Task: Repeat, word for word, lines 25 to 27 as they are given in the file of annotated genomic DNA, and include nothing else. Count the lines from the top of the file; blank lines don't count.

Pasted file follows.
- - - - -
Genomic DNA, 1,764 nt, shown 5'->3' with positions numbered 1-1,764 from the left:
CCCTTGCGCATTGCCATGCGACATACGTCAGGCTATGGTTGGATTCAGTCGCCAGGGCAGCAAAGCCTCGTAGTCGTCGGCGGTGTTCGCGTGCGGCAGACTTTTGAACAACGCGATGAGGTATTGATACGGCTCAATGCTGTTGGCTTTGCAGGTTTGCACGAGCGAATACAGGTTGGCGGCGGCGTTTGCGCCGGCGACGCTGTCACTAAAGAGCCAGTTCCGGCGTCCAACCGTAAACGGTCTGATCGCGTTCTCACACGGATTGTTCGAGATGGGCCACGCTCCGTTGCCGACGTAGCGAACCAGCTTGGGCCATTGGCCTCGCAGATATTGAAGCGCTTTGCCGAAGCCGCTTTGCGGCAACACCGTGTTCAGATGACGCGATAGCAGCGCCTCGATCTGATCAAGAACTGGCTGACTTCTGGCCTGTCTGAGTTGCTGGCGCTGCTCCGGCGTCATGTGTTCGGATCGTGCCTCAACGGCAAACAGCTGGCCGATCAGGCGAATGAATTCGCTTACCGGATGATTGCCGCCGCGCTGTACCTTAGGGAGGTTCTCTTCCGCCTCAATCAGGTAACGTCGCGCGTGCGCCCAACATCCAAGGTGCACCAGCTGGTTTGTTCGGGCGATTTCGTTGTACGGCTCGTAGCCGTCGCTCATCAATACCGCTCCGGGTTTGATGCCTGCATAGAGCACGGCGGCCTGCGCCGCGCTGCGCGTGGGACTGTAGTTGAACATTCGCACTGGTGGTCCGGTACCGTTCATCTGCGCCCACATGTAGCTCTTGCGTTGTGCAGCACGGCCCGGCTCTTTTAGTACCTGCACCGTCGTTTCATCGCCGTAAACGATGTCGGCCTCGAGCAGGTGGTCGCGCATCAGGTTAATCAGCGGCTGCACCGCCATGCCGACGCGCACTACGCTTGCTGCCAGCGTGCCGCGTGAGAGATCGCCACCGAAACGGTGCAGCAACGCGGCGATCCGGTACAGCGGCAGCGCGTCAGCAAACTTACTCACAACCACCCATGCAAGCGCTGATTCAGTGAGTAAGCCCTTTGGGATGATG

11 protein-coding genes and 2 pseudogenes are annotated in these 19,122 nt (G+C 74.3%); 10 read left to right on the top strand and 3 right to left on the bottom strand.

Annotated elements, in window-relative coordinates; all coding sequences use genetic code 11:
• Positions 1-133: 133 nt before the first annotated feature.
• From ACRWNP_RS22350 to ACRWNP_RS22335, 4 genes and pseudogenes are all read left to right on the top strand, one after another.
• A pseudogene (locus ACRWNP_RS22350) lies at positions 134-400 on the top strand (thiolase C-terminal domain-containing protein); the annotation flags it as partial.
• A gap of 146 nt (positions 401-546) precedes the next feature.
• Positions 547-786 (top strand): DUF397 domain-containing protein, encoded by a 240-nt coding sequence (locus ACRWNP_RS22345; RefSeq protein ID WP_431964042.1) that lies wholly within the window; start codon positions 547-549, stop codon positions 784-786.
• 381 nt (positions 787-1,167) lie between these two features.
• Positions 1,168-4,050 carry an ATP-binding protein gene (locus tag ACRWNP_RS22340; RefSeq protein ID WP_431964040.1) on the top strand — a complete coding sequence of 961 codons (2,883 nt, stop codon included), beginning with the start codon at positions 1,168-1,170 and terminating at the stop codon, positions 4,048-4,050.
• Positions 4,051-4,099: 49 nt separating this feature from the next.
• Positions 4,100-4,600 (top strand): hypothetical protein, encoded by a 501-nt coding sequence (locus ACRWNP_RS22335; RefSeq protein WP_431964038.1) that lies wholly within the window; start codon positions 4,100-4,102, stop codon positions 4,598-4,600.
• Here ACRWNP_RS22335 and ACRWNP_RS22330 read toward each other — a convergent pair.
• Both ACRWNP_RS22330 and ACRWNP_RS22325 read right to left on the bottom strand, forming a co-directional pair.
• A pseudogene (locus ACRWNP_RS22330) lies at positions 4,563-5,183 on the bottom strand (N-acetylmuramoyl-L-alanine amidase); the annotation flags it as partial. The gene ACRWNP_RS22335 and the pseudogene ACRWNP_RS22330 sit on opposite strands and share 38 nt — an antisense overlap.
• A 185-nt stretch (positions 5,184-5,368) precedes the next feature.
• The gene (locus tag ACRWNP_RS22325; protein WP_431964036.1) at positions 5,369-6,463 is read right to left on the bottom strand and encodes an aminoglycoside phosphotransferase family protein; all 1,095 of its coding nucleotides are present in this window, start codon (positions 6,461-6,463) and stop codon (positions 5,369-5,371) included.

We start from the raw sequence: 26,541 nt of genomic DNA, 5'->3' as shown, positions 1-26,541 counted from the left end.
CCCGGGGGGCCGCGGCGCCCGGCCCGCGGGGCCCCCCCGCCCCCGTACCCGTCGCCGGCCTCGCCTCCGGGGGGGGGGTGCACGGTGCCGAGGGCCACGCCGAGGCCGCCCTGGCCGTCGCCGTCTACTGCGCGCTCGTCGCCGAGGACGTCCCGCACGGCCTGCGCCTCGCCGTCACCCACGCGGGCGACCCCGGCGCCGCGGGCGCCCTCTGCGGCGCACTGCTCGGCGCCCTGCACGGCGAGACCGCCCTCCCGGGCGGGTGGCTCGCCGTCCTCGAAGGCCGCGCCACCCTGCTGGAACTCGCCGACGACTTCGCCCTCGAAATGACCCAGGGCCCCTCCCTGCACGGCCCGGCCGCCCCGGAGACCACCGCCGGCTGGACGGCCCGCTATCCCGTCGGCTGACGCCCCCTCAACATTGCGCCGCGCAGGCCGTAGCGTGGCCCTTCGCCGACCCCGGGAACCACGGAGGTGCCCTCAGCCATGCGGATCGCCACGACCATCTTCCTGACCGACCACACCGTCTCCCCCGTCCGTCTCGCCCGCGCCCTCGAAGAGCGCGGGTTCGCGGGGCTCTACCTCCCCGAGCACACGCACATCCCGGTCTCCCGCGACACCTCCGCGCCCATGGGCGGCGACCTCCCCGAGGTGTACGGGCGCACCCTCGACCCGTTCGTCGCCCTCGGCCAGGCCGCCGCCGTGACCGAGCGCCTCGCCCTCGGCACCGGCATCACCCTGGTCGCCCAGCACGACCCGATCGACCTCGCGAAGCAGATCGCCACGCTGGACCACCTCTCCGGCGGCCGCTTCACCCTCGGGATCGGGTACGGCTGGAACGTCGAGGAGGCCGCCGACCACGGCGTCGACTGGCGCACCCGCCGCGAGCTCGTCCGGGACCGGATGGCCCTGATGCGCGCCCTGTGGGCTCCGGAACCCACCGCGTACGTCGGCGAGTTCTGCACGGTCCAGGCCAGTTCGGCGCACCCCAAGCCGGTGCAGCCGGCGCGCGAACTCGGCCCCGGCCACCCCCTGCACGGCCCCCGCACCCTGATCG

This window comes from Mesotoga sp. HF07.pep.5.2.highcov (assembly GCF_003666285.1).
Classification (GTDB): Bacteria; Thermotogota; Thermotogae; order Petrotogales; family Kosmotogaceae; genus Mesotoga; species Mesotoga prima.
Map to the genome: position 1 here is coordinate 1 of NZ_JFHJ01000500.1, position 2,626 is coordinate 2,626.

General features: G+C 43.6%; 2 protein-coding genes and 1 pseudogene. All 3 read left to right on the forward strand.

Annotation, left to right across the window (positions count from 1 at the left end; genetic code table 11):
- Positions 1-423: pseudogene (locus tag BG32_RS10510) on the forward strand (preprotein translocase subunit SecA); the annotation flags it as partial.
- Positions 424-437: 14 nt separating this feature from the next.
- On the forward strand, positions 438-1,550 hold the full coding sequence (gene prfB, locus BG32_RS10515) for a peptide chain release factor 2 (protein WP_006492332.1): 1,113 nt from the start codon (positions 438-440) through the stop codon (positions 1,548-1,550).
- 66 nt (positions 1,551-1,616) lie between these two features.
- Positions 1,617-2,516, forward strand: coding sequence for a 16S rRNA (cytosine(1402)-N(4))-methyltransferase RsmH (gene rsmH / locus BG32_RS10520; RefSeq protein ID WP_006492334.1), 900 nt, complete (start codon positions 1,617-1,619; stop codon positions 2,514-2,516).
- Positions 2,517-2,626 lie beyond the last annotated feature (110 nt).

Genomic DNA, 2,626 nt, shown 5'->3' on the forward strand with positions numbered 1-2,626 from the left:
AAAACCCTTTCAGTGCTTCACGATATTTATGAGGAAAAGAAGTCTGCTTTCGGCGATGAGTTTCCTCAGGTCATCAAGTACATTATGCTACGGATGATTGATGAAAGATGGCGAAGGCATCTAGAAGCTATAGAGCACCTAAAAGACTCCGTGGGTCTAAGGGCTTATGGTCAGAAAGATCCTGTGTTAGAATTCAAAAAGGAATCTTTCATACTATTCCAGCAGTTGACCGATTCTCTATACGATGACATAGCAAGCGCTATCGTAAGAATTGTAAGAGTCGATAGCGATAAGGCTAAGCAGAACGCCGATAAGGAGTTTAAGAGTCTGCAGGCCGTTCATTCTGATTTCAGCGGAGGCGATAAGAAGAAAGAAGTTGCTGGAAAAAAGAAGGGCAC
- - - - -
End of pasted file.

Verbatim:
Annotation, left to right across the window (positions count from 1 at the left end; genetic code table 11):
- Positions 1-423: pseudogene (locus tag BG32_RS10510) on the forward strand (preprotein translocase subunit SecA); the annotation flags it as partial.
- Positions 424-437: 14 nt separating this feature from the next.